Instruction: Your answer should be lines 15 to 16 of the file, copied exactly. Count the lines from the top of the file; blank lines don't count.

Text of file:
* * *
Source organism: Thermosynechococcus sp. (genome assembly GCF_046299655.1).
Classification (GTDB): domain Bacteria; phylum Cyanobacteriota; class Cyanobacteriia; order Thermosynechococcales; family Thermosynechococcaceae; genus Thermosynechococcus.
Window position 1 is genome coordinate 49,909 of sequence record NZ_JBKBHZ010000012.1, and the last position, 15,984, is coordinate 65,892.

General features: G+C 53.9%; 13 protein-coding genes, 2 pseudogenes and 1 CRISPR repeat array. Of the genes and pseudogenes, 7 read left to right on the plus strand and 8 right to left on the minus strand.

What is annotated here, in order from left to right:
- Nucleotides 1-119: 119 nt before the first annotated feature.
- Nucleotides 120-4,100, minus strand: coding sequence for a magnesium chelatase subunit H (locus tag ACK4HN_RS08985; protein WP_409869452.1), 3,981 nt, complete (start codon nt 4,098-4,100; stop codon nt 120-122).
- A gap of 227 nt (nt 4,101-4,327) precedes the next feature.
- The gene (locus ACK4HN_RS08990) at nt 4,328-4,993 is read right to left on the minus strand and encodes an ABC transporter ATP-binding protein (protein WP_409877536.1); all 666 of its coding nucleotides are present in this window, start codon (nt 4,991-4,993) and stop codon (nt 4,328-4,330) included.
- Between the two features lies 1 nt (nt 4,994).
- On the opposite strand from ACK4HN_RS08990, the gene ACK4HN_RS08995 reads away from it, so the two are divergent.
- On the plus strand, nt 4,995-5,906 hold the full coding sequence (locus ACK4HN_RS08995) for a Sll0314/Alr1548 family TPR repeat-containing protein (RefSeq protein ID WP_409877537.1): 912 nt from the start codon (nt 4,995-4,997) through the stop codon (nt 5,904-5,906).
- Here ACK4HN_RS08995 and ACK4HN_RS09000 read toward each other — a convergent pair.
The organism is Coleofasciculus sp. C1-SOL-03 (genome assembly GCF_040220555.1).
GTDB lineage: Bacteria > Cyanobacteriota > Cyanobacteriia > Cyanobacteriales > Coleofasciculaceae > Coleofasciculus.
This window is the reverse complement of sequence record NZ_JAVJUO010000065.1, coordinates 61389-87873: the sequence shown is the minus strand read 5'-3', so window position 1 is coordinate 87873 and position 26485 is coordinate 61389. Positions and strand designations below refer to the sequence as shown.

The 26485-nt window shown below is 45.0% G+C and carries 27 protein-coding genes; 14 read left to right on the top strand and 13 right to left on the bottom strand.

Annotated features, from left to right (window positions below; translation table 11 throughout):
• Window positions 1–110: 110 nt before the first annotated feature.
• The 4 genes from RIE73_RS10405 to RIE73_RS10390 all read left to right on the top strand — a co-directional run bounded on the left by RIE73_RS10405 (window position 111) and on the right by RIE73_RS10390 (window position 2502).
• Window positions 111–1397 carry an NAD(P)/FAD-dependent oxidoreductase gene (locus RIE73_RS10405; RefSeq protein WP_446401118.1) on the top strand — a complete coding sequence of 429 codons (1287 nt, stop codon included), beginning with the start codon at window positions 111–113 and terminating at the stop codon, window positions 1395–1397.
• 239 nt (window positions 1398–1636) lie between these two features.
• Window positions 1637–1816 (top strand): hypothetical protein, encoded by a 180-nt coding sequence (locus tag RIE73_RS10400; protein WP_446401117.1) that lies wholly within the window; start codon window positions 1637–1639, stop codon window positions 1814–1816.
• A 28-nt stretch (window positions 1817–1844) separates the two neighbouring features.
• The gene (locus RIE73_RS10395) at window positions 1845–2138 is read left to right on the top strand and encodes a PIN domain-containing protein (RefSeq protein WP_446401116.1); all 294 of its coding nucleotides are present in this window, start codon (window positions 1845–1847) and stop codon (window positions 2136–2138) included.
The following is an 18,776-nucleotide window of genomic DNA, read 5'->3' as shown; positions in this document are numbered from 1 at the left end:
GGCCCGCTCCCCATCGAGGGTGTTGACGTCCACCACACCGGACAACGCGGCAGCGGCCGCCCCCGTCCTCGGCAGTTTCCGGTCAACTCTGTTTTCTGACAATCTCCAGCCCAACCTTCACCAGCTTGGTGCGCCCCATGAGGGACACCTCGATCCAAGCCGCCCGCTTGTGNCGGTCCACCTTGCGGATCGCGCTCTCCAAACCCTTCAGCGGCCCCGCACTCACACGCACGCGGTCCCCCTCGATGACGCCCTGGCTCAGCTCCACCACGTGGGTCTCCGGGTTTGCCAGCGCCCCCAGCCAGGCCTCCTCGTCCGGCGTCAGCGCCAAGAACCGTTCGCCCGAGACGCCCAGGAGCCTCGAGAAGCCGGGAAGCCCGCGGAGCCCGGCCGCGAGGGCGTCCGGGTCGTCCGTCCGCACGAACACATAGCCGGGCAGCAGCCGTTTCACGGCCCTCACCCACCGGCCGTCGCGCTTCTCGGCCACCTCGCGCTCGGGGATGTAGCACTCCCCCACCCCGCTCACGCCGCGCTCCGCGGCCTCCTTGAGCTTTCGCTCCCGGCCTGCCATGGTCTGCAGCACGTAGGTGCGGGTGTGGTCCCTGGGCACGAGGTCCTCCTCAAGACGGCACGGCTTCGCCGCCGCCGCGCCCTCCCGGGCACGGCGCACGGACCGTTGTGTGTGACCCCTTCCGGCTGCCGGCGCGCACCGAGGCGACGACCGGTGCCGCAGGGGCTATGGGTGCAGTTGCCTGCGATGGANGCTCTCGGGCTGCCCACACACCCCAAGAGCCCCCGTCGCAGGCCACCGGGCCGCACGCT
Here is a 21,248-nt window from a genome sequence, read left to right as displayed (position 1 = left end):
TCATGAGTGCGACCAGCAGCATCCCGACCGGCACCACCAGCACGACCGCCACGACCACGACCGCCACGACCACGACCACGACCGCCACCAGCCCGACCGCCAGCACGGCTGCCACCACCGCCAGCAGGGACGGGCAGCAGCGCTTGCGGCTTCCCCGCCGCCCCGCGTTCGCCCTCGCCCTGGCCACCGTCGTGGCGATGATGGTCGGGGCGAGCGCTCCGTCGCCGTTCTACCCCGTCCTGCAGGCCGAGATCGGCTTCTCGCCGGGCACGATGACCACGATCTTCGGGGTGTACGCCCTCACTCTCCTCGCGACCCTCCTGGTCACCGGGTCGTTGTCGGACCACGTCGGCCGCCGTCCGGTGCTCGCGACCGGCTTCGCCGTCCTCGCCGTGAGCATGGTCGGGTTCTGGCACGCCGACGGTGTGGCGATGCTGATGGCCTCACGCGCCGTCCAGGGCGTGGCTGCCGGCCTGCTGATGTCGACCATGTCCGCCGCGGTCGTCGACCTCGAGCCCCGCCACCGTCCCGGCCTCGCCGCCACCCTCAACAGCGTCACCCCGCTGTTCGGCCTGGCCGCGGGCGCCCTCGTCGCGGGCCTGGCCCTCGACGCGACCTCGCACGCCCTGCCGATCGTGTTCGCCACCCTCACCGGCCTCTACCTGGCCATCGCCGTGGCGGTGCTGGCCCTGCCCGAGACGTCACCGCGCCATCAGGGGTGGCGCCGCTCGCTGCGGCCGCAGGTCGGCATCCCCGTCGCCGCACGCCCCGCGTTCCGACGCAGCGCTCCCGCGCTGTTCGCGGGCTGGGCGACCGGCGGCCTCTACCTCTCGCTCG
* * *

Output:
GTDB lineage: Bacteria > Cyanobacteriota > Cyanobacteriia > Cyanobacteriales > Coleofasciculaceae > Coleofasciculus.
This window is the reverse complement of sequence record NZ_JAVJUO010000065.1, coordinates 61389-87873: the sequence shown is the minus strand read 5'-3', so window position 1 is coordinate 87873 and position 26485 is coordinate 61389. Positions and strand designations below refer to the sequence as shown.